Jan 30 (Reuters) - The following are the top stories from selected Canadian newspapers. Reuters has not verified these stories and does not vouch for their accuracy.
* Alberta Premier Alison Redford may get the public “conversation” she’s seeking on tax rates, but reaction to her latest speech suggests she’ll need to lead by example with spending cuts if she expects broad support.
Redford revealed, late in a conference call with Progressive Conservative party supporters Monday evening, some of the options on the table as she plans to overhaul the province’s resource-dependent fiscal structure.
* Stephen Harper’s reluctance to wade further into a military mission in Mali extended to the funding of African troops on Tuesday, as Canada offered a modest boost in aid but did not join allies in pledging money for a multinational African force.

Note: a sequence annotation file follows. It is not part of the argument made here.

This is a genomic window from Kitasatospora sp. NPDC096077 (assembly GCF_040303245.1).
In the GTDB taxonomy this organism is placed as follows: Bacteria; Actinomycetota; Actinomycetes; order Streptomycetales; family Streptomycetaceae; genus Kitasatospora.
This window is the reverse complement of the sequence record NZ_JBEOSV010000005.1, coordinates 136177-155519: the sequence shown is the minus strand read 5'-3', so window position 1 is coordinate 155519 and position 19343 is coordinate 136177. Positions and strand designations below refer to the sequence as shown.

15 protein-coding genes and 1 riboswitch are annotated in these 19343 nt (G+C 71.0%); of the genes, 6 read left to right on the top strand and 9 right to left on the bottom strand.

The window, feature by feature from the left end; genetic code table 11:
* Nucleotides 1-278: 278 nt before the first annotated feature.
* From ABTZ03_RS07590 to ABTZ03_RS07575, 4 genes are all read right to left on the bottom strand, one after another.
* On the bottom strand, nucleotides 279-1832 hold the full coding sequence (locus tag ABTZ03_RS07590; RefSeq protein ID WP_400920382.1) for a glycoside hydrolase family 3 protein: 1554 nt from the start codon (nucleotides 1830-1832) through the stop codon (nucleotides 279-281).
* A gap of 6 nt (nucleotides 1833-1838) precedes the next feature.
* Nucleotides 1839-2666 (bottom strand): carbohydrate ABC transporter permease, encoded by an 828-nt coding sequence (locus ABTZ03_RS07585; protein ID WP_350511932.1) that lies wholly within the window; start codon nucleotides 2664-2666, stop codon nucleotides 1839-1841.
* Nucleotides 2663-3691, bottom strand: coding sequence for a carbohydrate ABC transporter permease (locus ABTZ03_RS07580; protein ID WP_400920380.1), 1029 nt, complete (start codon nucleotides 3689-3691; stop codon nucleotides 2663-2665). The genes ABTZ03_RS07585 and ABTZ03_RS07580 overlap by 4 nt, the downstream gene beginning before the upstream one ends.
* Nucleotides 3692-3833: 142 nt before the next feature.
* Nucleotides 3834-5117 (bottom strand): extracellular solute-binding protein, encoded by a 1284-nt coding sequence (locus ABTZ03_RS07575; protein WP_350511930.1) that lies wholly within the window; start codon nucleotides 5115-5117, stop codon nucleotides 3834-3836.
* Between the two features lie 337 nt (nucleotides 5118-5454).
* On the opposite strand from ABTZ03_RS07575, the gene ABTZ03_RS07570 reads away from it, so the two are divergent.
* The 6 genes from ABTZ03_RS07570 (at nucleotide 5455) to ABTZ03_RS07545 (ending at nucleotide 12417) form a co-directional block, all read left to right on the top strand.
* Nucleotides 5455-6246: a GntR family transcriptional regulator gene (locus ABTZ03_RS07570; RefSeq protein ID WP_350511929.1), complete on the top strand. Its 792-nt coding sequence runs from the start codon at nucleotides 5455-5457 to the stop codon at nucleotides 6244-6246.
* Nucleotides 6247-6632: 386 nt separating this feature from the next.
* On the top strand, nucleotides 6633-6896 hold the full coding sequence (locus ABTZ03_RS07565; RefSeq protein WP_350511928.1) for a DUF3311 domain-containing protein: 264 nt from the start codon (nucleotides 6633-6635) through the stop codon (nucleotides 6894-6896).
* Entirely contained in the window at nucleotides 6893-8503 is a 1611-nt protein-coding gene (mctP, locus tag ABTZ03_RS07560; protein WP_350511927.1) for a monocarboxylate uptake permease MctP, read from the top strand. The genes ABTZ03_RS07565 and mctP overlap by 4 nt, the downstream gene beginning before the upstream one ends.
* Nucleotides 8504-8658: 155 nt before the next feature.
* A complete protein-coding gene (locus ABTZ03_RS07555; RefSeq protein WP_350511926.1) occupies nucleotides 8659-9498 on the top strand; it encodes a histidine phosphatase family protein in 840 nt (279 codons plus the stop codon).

Reports in the business section:
* Nexen Inc has laid the groundwork for a concept to use trains to carry crude to the country’s West Coast for export as Canada’s energy industry rushes to find new ways to move oil out of North America.
The Calgary company, which has agreed to a takeover by China’s CNOOC Ltd, has spent more than a year on an idea that would see oil move by rail to the port of Prince Rupert in British Columbia, where an export terminal on federal land could load it onto tankers bound for Asia.
* New Democratic Party leader Tom Mulcair has waded into the national unity swamp, with proposed legislation specifying that a bare majority Yes vote would be sufficient to trigger negotiations on Quebec’s secession from Canada.
* Andrew Kriegler, a veteran of risk management and securitization, will join Canada’s federal banking regulator as Assistant Superintendent of Supervision.
Kriegler, who was senior vice-president of Treasury and Risk-Management at Canadian Imperial Bank of Commerce until August, is expected to replace Edward Price who is scheduled to retire as deputy superintendent from the Office of the Superintendent of Financial Institutions in June.